Saturday, January 9, 2016


Today I rode my bike for the first time in several months. I actually made it to the third trimester with biking, but then it just became too tiring. Some people seem to get through pregnancy and birth smoothly, without much of a hitch. This was not the case with me. I managed to play until 3 weeks before birth, but it was a fight, both mentally and physically. I am happy that I begin to feel a little more normal, but it has not been easy.

Breathing was a real difficulty the entire time. Not so good for an individual who makes their living breathing in a controlled manner. However it forced me to think again about how I breathe, in part because I couldn't physically play the way that I had in the past. I have to say that in the past several years I became lazy about how I breathed while playing. I felt that I had figured things out mostly, and that it worked for me. Sure, one can always improve, but I felt like I had the basics down.

Boy was I wrong. Since I was having such a hard time with breathing, my baroque bassoon teacher and I had a long conversation on the subject, and I have to say she blew my former concept of breathing out of the water. My breathing had previously been something of an on off switch, either I was blowing air through the instrument at a certain speed, lower abdominals engaged, or I was not. Of course I varied the speed depending on which register I was playing, but the general concept throughout the bassoon's range was basically the same.

This concept of breathing seems to work pretty well with modern bassoon, but I was working too hard on the baroque bassoon. She showed me that one could have a big sound while keeping the abdominals relaxed. With the the modern airstream I ended up working against the instrument. I didn't need that much air. In fact, with less air it is easier to phrase appropriately. The difference is a little bit like the difference between a baroque and modern string bow, as far as I understand it. A modern bow one can keep the sound "stream" the same at all points ad nausium. With a baroque bow one cannot create huge phrases, but there is a flexibity within the phrase that is impossible to get on a modern instrument. This difference, big long phrases vs small phrases is one of the key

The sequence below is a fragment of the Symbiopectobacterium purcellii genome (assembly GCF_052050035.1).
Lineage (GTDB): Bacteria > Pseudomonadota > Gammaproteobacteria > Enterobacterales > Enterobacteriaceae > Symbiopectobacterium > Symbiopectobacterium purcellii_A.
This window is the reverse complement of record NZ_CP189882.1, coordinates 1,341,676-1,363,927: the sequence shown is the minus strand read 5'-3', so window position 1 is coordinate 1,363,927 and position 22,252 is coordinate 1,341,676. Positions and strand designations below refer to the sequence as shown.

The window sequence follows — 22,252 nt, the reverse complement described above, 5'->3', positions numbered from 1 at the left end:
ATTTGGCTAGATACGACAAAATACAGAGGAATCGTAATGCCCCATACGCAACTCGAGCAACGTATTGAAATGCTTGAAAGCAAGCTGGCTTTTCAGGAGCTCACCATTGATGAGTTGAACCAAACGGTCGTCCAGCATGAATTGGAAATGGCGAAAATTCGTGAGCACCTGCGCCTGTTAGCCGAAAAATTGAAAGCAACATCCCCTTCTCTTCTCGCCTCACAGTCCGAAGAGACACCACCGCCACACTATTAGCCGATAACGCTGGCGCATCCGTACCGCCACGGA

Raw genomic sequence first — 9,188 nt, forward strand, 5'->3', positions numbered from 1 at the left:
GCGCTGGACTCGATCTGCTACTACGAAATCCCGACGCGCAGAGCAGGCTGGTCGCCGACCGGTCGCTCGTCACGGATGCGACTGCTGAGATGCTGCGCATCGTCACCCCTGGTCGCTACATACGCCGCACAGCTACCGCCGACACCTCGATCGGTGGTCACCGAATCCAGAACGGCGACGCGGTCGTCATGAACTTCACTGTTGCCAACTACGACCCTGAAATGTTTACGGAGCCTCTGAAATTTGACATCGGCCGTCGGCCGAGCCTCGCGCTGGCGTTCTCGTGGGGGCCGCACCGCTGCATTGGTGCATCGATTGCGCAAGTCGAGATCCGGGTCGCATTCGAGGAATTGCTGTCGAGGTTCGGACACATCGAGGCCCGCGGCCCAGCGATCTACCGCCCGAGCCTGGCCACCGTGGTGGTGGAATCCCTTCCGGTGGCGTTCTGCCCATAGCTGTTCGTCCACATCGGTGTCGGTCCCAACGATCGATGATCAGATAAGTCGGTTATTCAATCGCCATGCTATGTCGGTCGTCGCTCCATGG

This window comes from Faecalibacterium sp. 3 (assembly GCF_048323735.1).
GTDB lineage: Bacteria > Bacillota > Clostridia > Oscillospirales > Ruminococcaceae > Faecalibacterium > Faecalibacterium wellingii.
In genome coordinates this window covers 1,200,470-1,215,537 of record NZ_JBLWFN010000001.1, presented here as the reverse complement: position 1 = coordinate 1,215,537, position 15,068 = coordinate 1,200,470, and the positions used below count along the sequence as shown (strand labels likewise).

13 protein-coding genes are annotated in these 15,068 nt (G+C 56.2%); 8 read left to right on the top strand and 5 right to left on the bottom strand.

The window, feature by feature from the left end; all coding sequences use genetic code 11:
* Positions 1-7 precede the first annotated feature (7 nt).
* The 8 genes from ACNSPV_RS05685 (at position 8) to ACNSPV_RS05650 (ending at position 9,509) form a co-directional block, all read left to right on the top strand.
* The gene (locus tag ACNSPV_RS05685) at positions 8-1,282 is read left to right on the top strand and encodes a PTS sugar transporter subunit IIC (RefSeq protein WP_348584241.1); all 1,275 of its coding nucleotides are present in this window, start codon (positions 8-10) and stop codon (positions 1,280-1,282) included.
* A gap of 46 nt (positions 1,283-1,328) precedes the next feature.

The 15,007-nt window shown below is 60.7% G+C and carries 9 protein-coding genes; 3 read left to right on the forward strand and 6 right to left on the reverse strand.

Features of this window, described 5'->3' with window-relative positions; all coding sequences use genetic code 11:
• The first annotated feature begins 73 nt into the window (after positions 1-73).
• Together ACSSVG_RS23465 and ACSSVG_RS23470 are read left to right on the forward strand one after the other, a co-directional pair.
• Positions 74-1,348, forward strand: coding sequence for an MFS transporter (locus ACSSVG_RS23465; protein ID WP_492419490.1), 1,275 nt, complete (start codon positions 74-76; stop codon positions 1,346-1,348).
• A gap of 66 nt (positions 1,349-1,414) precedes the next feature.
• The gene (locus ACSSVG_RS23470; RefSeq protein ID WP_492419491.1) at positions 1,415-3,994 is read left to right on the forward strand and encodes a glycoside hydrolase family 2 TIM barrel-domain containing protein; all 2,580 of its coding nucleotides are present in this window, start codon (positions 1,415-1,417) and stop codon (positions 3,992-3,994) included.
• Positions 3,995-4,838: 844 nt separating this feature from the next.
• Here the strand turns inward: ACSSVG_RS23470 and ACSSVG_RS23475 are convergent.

differences between baroque and modern playing. The more relaxed breathing allows for that
flexibility that is required for baroque music to be interesting.

This new concept helped me to not try to kill myself when playing, since I simply was not able to use as much air as before. Now that I have my lungs back, I am trying to incorporate this new concept perminantly into my baroque and classical instruments. I am also trying to see how I can incorporate some of the relaxed way of playing into my modern instrument. This is more difficult, as you do need a certain amount of pressure on the modern that you don't need on the baroque. I plan to play around with it on modern, and see what type of airstream I can discover. Breathing is oddly such a complicated subject, considering, or maybe because, we do it so easily without thinking most of our lives.

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